Keeping your lawn alive
Published 5:24 pm Friday, April 21, 2017
By Ty Torrance
We have entered a significant dry period and I know you are doing your best to your lawn alive. The amount of water and frequency of watering to supplement your grass will have lasting effects for the year. Many factors influence the amount and frequency of water centipedegrass needs. Soil type, fertility level, rain frequency, temperature, wind and humidity all affect the amount of water needed. Consequently, a high-level fertilization program and hot, windy days tend to increase the demand for water, while low level fertilization and cool, cloudy days tend to decrease the demand for water.
Wilt is a physiological defense mechanism of the turfgrass plant. Some moisture stress actually triggers the plant to initiate rooting, allowing the turfgrass to explore a larger soil surface area for water reserves. Frequent (daily) irrigation of turfgrass produces short roots incapable of tolerating periodic stresses. The key to good moisture management is finding the balance between some wilt and too much wilt. Wilted grasses appear dark and dull, the leaf blades begin to fold or roll, and footprints remain after walking over the area when the grass is under water stress. Actually observing some wilt, or moisture stress, within the lawn prior to irrigating can improve the sustainability of the turf and conserve water. Established centipedegrass only needs 1 inch of water per week. Irrigation should be applied to supplement rainfall as needed.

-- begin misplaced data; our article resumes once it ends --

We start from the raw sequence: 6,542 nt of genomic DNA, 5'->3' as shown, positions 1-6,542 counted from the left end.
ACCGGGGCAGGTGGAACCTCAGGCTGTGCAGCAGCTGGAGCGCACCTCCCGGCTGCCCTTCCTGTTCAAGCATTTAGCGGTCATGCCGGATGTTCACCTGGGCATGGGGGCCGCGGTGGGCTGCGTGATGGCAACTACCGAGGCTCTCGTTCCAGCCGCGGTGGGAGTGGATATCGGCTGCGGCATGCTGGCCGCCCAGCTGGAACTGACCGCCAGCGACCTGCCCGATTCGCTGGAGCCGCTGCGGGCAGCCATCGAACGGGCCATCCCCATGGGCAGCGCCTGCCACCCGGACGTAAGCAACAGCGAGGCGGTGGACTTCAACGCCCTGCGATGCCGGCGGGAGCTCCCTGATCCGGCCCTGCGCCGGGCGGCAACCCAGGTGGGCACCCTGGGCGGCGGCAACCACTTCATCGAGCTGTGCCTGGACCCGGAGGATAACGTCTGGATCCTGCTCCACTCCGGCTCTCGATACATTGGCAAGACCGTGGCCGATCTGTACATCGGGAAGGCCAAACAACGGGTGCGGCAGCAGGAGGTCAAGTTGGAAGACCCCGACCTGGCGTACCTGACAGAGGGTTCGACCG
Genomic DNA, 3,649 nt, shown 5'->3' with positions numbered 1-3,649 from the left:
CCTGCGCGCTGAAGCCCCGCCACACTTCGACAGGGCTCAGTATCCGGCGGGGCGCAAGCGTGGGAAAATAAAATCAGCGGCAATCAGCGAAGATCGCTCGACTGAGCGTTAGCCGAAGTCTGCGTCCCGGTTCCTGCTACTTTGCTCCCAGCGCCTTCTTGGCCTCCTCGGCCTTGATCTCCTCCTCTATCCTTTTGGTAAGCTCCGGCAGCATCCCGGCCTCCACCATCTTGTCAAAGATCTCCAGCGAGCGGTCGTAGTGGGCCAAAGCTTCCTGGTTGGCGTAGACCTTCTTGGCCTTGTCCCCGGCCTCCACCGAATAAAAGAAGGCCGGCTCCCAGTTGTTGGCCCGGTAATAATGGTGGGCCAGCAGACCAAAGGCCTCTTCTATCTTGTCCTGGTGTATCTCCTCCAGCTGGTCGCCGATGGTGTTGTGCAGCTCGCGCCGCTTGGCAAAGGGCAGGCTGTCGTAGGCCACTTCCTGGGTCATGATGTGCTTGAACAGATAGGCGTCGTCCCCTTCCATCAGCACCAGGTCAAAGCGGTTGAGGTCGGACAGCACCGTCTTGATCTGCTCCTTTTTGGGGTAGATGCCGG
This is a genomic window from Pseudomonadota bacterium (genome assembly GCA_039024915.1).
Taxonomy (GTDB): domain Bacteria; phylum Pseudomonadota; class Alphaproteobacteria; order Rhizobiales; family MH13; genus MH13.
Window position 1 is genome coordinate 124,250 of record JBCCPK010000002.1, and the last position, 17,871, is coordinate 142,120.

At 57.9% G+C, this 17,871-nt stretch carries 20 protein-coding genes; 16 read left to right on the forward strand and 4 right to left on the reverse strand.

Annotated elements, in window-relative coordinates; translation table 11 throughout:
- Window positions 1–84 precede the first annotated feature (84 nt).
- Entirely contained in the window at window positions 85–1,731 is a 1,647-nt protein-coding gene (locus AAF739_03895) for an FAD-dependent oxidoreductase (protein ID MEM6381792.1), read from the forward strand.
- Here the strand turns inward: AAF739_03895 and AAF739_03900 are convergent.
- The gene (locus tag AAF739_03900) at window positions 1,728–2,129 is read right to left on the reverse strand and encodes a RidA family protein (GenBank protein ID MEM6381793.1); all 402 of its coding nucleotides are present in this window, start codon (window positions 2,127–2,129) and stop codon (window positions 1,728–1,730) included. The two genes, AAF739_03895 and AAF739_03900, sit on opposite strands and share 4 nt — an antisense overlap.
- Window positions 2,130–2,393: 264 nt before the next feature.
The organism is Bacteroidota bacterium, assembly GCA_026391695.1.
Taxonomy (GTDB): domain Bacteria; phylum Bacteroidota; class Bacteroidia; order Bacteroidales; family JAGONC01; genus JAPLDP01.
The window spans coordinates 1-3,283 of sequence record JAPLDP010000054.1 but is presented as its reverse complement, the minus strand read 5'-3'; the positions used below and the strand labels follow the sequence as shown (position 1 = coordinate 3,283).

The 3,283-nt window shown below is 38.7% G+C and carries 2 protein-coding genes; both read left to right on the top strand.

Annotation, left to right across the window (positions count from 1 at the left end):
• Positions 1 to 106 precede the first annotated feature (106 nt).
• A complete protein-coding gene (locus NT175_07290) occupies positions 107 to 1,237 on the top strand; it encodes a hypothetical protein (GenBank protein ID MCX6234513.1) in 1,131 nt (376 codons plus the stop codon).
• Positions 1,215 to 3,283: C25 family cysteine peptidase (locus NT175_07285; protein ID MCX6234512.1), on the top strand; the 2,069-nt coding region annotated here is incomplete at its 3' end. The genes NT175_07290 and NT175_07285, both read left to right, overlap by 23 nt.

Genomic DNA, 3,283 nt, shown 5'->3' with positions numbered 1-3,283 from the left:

Apply enough water to wet the soil to a depth of 5 to 7 inches. This is usually equivalent to 1 inch of water. Do not apply water until runoff occurs. If water is being applied faster than the soil can absorb it, turn the irrigation off and allow the existing moisture to move into the soil, then apply the remaining irrigation to achieve 1 inch.
Prior to sunrise is the best time to water because there is less wind and lower temperature. Research indicates water loss at night through evaporation may be 50 percent less than during midday irrigation. When irrigating to supplement rainfall it is important to limit the time the turf is wet. Turf that stays too wet will begin to develop disease. Studies suggest that irrigating after dew develops will not increase disease problems because the turf is already wet from the dew. However, irrigating prior to dew formation or after the dew has dried from the morning sun and/or wind extends the period of turf moisture and increases disease.
If you have any questions, please call the Extension Office at (229-248-3033). Information from UGA Turf Publication.